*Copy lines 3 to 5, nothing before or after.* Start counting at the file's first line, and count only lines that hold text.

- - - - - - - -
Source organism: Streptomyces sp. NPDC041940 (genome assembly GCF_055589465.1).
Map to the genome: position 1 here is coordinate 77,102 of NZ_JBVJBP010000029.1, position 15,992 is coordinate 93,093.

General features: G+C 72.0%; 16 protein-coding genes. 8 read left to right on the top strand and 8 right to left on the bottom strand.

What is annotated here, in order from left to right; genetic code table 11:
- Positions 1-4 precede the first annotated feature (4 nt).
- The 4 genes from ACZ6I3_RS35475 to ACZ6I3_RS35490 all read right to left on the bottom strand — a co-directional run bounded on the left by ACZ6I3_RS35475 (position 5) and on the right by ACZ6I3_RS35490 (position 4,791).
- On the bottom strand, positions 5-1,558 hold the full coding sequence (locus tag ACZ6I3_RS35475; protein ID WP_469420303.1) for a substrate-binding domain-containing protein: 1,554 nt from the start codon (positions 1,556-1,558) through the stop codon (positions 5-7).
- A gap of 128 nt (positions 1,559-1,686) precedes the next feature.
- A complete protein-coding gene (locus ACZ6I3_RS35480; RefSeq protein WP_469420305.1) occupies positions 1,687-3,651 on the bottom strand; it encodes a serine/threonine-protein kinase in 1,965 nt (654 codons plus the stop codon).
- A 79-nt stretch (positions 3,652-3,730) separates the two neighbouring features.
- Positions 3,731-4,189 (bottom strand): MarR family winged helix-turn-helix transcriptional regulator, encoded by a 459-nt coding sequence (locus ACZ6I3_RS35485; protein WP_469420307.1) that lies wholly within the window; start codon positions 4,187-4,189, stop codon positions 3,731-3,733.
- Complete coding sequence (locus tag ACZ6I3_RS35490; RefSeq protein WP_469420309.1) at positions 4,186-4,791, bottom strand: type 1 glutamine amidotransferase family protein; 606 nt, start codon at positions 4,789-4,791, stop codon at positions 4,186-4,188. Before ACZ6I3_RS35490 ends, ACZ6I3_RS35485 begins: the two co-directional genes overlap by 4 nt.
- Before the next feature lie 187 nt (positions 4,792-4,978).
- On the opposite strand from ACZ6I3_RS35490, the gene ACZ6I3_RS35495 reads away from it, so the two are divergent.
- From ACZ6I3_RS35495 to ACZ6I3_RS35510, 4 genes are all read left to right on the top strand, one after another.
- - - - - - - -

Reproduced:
General features: G+C 72.0%; 16 protein-coding genes. 8 read left to right on the top strand and 8 right to left on the bottom strand.

What is annotated here, in order from left to right; genetic code table 11:
- Positions 1-4 precede the first annotated feature (4 nt).